Why Did Ferdinand Magellan Make His Voyage?
Ferdinand Magellan, a Portuguese navigator, sailed west from Spain in the early 16th century in hopes of finding a western shipping route to Indonesia's Spice Islands. With five ships and more than 250 men, he reached Brazil, where he looked along the coast of South America for a strait leading to the Pacific Ocean. After camping in Port St. Julian for the winter, Magellan found the strait.
The Strait of Magellan, as it is known today, is near the tip of South America. It separates the continent from the archipelago called Tierra del Fuego. It took Magellan and his party about five weeks to pass through the strait, owing to swift currents and high winds.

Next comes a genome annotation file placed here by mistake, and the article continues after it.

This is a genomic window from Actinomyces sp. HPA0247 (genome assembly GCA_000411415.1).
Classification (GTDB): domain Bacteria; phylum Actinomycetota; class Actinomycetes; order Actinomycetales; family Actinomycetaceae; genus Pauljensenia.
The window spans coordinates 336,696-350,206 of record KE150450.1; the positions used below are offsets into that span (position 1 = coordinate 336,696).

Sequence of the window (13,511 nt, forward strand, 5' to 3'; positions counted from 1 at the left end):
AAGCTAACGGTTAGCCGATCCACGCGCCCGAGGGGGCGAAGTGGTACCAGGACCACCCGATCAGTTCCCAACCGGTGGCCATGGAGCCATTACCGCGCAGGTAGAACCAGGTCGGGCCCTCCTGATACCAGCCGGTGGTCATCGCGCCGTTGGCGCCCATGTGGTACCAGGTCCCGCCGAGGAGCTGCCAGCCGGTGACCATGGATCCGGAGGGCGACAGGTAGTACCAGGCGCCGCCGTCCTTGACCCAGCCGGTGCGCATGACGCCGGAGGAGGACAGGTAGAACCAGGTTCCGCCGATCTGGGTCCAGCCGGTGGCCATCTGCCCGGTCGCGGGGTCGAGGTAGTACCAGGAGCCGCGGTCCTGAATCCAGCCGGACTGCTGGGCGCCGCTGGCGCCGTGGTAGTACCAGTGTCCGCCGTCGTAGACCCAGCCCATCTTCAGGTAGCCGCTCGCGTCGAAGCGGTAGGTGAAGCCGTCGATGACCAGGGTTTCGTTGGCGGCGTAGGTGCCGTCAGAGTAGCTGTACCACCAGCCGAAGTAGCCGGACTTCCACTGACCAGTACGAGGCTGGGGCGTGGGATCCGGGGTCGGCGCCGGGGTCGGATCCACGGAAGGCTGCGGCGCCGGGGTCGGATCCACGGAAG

In March of 1521, the expedition reached Guam and, 10 days later, the Philippine island of Cebu, a few hundred miles from the Spice Islands. While on Cebu, the chief of the local people convinced Magellan to help him battle a rival group of islanders. Magellan died after being struck by a poison arrow.
His crew continued on to the Spice Islands, where they filled two ships with spices. One ship attempted to return to Europe by way of the Pacific Ocean, but it did not succeed. The other, the Victoria, sailed back to Spain across the Indian Ocean and around the Cape of Good Hope.
In the end, three of Magellan's ships were wrecked, and the crew of the fourth deserted the expedition before reaching the Strait of Magellan. The Victoria was the first ship to circumnavigate the globe.